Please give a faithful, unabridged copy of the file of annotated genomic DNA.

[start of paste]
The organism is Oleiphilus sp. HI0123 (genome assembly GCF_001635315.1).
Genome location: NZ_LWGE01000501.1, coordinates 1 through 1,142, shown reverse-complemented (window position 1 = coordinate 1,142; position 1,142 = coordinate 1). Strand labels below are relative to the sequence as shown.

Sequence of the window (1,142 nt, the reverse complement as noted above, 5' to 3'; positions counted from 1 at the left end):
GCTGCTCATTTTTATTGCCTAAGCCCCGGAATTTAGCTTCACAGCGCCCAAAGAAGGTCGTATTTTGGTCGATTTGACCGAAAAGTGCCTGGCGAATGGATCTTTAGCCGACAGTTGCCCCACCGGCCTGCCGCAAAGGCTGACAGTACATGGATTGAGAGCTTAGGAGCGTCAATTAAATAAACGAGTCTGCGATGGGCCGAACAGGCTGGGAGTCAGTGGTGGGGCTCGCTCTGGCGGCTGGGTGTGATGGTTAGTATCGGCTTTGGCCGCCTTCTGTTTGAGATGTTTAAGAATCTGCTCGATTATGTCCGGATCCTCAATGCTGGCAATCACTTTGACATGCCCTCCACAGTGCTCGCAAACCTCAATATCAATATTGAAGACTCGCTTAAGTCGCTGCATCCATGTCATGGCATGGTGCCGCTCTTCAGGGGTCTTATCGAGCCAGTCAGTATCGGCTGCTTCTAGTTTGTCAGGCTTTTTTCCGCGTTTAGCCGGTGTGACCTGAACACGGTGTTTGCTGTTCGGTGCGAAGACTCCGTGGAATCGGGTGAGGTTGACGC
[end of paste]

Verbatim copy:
The organism is Oleiphilus sp. HI0123 (genome assembly GCF_001635315.1).
Genome location: NZ_LWGE01000501.1, coordinates 1 through 1,142, shown reverse-complemented (window position 1 = coordinate 1,142; position 1,142 = coordinate 1). Strand labels below are relative to the sequence as shown.

Sequence of the window (1,142 nt, the reverse complement as noted above, 5' to 3'; positions counted from 1 at the left end):
GCTGCTCATTTTTATTGCCTAAGCCCCGGAATTTAGCTTCACAGCGCCCAAAGAAGGTCGTATTTTGGTCGATTTGACCGAAAAGTGCCTGGCGAATGGATCTTTAGCCGACAGTTGCCCCACCGGCCTGCCGCAAAGGCTGACAGTACATGGATTGAGAGCTTAGGAGCGTCAATTAAATAAACGAGTCTGCGATGGGCCGAACAGGCTGGGAGTCAGTGGTGGGGCTCGCTCTGGCGGCTGGGTGTGATGGTTAGTATCGGCTTTGGCCGCCTTCTGTTTGAGATGTTTAAGAATCTGCTCGATTATGTCCGGATCCTCAATGCTGGCAATCACTTTGACATGCCCTCCACAGTGCTCGCAAACCTCAATATCAATATTGAAGACTCGCTTAAGTCGCTGCATCCATGTCATGGCATGGTGCCGCTCTTCAGGGGTCTTATCGAGCCAGTCAGTATCGGCTGCTTCTAGTTTGTCAGGCTTTTTTCCGCGTTTAGCCGGTGTGACCTGAACACGGTGTTTGCTGTTCGGTGCGAAGACTCCGTGGAATCGGGTGAGGTTGACGC